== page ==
NEK Towns Mixed On Mask Mandate

FILE - In this Thursday, Jan. 7, 2021 file photo, Republican Gov. Phil Scott wears a mask as he takes the Oath of Office on the steps of the Vermont Statehouse in Montpelier, Vt., beginning his third two-year term. With the pandemic relief law signed by President Joe Biden in 2021, Scott says, “I think we’re in a pivotal time. ... A billion dollars has just fallen from the sky, in some respects. It’s here, right in front of us. We have to invest it wisely.” (AP Photo/Wilson Ring)

The new authority granted to municipalities to enact a local mask mandate is seeing a mixed reaction from local towns.

At least two towns have enacted a mandate requiring masks be worn in public buildings, while others specifically decided against the measure and others haven’t even taken it up.

Last week Peacham and Danville both passed similar ordinances on back-to-back nights. Peacham passed its mandate on Wednesday, followed by Danville on Thursday. The two ordinances rely on an ordinance template created by the Vermont League of Cities and Towns.

The mandates state all individuals are required to wear face coverings while indoors at locations that are open to the public except for children under 2-years-old and anyone eating or drinking at an establishment that serves food or beverage.

The ordinance in both towns is effective for no more than 45 days during which time the select boards will need to meet and decide to renew the ordinance for additional 30 days periods.

Both ordinances were supported by local health care professionals. In Peacham, Dr. Josh Kantrowitz, a pediatrician who serves as the town’s health officer, explained that while not 100 percent effective, masks are useful, low cost and effective, states the minutes from the meeting.

During Peacham’s meeting, which was attended by several members of the public, the board decided to not include fines for violations. VLCT had also created an ordinance template that included potential enforcement. The three members, Beatrice Ring, Peter Craig and Richard Browne were all in favor of the ordinance.

Danville’s meeting followed suit. The hybrid meeting was held online and at the town’s board room in the municipal building with several members of the public present. Following a lengthy discussion, the board, consisting of Ken Linsley, Eric Bach, Kellie Merrell, Kristin Franson and Peter Griffin, unanimously approved the ordinance.

Part of their consideration was a letter from a dozen current and retired doctors who live in Danville urging the board to enact a mandate.

“We are disappointed that Governor Scott has not reinstated a mask mandate, and has instead left the decision to each town. This shifts the burden to you as the select board to make a decision that may be unpopular with a very impassioned and vocal minority,” wrote the doctors. “As a group of medical providers residing in Danville, we would like to give you full support in initiating a local mask mandate.”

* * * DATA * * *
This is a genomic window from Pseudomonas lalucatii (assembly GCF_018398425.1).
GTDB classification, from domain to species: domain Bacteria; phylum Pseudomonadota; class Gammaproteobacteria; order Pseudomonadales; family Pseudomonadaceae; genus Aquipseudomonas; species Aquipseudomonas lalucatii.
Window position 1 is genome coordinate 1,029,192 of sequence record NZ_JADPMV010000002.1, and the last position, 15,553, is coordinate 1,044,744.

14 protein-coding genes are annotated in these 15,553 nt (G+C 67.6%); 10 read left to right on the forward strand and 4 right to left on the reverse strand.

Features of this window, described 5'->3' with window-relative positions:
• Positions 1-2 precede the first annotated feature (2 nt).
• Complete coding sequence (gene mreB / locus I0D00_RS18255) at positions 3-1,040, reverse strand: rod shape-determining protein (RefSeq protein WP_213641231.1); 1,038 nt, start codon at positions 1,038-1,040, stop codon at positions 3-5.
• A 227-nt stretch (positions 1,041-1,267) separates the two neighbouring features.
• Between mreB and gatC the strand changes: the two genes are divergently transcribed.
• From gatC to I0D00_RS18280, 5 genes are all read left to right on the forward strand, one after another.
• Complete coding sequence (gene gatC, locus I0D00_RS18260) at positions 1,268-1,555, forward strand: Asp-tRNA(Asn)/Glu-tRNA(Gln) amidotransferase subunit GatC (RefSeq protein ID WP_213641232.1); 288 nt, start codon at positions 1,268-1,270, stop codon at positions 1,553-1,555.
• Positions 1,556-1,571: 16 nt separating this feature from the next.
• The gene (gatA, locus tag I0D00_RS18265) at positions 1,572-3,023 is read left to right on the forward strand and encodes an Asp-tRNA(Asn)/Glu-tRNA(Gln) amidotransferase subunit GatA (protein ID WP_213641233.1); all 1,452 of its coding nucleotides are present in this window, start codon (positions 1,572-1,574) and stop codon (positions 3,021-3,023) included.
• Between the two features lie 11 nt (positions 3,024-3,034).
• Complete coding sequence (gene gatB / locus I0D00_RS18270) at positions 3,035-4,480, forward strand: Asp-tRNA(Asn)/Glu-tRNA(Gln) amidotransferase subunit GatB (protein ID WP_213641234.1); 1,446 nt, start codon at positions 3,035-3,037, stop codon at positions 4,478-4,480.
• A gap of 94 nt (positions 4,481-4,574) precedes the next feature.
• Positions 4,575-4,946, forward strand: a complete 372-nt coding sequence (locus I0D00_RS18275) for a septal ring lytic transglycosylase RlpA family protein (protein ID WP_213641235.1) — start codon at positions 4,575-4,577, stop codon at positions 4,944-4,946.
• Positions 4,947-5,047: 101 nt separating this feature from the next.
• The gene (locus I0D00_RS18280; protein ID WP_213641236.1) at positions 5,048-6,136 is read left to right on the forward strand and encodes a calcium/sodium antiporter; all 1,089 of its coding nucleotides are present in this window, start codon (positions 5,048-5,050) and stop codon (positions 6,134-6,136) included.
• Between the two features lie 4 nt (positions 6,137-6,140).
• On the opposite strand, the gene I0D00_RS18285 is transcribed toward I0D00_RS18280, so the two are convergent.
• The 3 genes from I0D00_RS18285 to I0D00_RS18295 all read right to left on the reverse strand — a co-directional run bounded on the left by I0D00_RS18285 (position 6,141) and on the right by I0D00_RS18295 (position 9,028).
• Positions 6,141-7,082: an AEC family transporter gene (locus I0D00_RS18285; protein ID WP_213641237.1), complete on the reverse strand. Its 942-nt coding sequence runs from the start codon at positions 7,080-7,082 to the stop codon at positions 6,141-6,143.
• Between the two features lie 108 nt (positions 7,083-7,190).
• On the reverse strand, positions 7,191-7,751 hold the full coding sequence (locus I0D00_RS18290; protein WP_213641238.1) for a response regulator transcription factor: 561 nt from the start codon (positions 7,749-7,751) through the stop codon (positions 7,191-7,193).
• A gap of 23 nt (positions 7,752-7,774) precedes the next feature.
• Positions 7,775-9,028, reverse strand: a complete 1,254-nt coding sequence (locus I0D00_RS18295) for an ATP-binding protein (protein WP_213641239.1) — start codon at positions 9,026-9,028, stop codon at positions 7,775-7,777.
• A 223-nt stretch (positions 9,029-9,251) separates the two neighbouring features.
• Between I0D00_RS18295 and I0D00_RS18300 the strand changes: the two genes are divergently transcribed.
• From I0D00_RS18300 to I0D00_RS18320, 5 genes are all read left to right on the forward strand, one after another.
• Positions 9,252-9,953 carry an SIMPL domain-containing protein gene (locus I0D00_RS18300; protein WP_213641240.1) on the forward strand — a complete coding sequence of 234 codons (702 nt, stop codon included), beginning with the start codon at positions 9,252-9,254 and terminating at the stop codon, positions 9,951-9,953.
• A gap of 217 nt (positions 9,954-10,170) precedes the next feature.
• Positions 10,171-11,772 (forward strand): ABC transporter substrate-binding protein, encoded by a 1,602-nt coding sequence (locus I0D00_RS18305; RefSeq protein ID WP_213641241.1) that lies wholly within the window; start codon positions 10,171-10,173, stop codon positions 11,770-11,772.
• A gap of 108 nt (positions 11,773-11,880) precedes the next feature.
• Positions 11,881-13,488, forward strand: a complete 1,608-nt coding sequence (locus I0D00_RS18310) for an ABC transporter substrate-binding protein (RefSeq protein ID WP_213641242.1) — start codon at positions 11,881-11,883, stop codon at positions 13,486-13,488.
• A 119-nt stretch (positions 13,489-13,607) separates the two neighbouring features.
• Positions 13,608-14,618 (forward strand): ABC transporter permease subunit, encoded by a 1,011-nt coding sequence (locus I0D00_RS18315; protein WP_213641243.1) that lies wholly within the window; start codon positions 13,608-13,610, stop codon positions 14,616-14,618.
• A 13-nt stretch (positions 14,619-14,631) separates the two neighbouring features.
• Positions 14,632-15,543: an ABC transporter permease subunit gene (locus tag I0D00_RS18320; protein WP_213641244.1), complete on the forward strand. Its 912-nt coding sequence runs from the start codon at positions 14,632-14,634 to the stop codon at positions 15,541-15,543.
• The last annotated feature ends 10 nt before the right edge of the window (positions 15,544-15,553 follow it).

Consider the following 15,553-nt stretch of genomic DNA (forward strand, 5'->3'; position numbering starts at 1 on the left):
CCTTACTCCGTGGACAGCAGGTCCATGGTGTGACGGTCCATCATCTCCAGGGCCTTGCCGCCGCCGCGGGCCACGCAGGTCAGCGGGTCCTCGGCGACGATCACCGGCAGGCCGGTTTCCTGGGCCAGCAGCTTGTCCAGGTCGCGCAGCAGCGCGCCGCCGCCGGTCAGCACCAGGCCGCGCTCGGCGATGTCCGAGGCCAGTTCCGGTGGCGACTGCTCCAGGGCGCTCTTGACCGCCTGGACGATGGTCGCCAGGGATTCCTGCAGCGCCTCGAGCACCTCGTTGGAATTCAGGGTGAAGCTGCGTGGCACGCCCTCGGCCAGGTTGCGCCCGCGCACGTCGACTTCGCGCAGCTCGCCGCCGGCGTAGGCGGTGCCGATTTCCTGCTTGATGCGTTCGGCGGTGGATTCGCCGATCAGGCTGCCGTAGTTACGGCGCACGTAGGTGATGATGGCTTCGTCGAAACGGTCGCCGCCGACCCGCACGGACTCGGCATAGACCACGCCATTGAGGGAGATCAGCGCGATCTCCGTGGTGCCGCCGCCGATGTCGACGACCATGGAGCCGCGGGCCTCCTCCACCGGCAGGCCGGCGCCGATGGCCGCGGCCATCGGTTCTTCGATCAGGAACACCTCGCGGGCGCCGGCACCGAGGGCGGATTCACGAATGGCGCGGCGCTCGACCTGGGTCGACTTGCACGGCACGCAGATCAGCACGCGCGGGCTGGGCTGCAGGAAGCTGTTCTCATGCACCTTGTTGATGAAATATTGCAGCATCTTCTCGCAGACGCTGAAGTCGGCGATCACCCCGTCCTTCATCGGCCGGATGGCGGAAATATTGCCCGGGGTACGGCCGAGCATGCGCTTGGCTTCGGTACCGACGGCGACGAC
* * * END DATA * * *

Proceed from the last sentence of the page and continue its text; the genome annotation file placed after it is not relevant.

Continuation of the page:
The letter cited the current surge of cases in Vermont and the state of the virus in Caledonia County and indicated masks are safe and effective and there has been no study to show wearing a mask is harmful.

“Governor Scott has argued that wearing a mask should be left up to individuals. But clearly, that is not working. As we move through our community, it is clear that while most people wore masks last winter and spring, hardly anyone is masking at this time,” the doctors wrote. “We are all exhausted by this pandemic and are in some ways in denial that it is getting worse again. It is harder to wear a mask when others are not. The current message is — if there is no mask mandate, then wearing a mask must not be that important. That is not true. If we all wear masks, we will be protecting each other, protecting our community, reminding each other that we care about each other.”

Following their vote, Danville town officials sent a letter to businesses in town explaining the new ordinance and providing safety materials that they could chose to post in their establishments.

“It is our hope that this mandate will help to keep the citizens of Danville safe, as well as move us closer to the end of the pandemic,” wrote the board.

Board Member Kellie Merrell said Tuesday, “The overwhelming majority of feedback that board members have been getting is positive.”

During Tuesday’s media briefing, Gov. Phil Scott said the municipal response to the authority granted them last month to enact a local mandate is about what he expected.

“It’s not surprising at this point in time. I had thought there would be some who would take advantage of this and they have, and others would determine they wouldn’t think it would be effective for their communities,” said Scott. “I think it’s been a balance and it’s not unexpected.”

NEK Cases Climb Again

Following a lull during the Thanksgiving holiday, likely due to reduced testing, cases in the Northeast Kingdom have climbed in recent days to near-record highs. The 7-day average of new cases has topped 61 cases per day in the NEK for only the second time. This includes four straight days of more than 75 cases each between Wednesday and Saturday. The NEK total now stands at 7,132 cases with 428 cases in the last week.

In addition, another Orleans County resident has died of COVID-19, the county’s 26th fatality. There have been 2 deaths in Essex County and 21 in Caledonia County, according to the Health Department.


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